Key challenges cited in the report, How can we improve urban freight distribution in the UK?, include congestion, poor air quality, noise and timing of deliveries, and the last-mile conundrum – all highly emotive factors the haulage industry finds itself both contributing towards and falling victim to.

But what should cities be looking to introduce to tackle them? ITC focuses on three case studies that could help to improve city logistics.

Retiming

First, it looks at retiming deliveries, with a snapshot of a successful shoulder-hour delivery trial (deliveries outside peak hours but not necessarily overnight) carried out by DHL Supply Chain with one of its retail customers in Camden High Street, North London.

The store used in the two-month trial was located on a busy high street with deliveries only possible to the rear of the building, down narrow streets.

Multiple vans per day had to be deployed, parked up some distance from the store on double yellow lines with  roll cages pushed along the street by the driver.

Residents complained about the noise, PCNs were regularly incurred, and – arguably – far more vehicles were used than necessary to meet the store’s stock demands.

The trial saw deliveries shifted to 8.30pm, outside of peak hours, a time agreed with both the retailer and TfL. Deliveries were rerouted to the front of the shop, which allowed larger trucks to be used, and removed the noise nuisance to the residents at the rear, with special dispensation granted to DHL to allow it to park in a bus lane.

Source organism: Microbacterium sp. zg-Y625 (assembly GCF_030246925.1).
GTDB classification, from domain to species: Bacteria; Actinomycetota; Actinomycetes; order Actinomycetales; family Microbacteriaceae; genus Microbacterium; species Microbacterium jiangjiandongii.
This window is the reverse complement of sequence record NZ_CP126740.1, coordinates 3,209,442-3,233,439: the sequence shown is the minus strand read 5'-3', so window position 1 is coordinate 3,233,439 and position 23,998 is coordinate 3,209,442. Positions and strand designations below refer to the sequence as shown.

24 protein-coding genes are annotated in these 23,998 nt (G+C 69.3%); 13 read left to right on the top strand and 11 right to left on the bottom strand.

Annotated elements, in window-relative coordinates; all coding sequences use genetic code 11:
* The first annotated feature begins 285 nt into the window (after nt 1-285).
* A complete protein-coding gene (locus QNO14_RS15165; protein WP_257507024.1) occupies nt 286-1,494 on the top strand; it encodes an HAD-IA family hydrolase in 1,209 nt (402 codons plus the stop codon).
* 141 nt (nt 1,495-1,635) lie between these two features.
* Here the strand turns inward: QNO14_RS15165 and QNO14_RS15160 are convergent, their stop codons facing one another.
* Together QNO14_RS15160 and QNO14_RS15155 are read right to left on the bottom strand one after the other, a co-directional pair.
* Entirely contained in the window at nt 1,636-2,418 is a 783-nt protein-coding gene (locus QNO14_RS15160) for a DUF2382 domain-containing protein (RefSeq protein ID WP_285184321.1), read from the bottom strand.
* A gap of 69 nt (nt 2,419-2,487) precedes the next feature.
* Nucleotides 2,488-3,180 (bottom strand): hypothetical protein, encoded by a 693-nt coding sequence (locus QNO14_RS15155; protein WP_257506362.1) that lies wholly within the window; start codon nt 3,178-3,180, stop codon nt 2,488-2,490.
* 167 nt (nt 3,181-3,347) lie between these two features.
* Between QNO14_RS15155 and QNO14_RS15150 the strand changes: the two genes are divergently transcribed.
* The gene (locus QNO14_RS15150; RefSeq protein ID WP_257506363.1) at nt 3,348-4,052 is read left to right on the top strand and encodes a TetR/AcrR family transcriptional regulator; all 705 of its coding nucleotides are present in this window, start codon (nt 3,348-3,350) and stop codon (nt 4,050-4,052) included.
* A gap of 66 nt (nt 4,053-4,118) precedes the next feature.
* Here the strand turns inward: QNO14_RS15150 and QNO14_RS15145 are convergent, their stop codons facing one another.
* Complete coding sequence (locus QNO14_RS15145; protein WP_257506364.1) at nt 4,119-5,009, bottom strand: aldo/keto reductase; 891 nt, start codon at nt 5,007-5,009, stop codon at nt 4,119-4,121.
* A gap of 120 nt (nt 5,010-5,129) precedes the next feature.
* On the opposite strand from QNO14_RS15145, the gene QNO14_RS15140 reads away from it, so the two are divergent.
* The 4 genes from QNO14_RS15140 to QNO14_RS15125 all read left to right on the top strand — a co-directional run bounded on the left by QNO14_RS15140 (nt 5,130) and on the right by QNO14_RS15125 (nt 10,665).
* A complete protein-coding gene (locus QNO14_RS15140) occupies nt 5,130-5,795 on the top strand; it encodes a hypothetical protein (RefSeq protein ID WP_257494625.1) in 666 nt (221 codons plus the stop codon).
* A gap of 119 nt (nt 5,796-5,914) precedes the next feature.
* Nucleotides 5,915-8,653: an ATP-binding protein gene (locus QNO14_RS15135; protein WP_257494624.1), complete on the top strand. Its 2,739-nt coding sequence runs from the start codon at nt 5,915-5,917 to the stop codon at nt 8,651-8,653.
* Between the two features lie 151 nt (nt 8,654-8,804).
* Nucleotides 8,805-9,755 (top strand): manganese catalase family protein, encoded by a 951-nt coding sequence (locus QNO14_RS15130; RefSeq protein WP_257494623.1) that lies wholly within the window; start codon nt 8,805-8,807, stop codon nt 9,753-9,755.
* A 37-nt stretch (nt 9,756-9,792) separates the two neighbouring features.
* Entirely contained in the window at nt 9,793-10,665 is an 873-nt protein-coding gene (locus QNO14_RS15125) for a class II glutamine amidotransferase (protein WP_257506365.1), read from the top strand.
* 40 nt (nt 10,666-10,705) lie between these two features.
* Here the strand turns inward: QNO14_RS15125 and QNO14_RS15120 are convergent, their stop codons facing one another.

As a result of the trial, significant cost savings were made: 13.4% in road miles (delivery vehicles were halved); 13.1% in drivers’ wages; 3.7% in time efficiency; and 32.9% in PCN avoidance.

The operation is now permanent.

ITC concluded the trial had demonstrated clear benefits to urban policymakers and hauliers, such as improved safety, reduction in congestion and vehicle journeys as well as their resultant emissions.

However it said retiming remains a slow process, with many parties involved to make it a success.

ITC urges players to share their experiences with other businesses and hauliers, with a call to government to find new ways of conveying these messages to the wider industry.

Urban consolidation

A second case study explored the successful model of the London Boroughs Consolidation Centre (LBCC), still in operation today, managed by DHL following a competitive tender in 2015.

By streamlining deliveries to council-owned sites, major supply chain savings were made as well as a reduction in congestion.

The ITC believes urban consolidation centres can offer an important opportunity to reduce freight movements, however the widespread take-up of such models face the challenge of scale and cost.

Local government subsidies are often needed – for example the LBCC still receives around £65,000 from the mayor’s Air Quality Fund – yet with increased volume such models should become self-sustaining.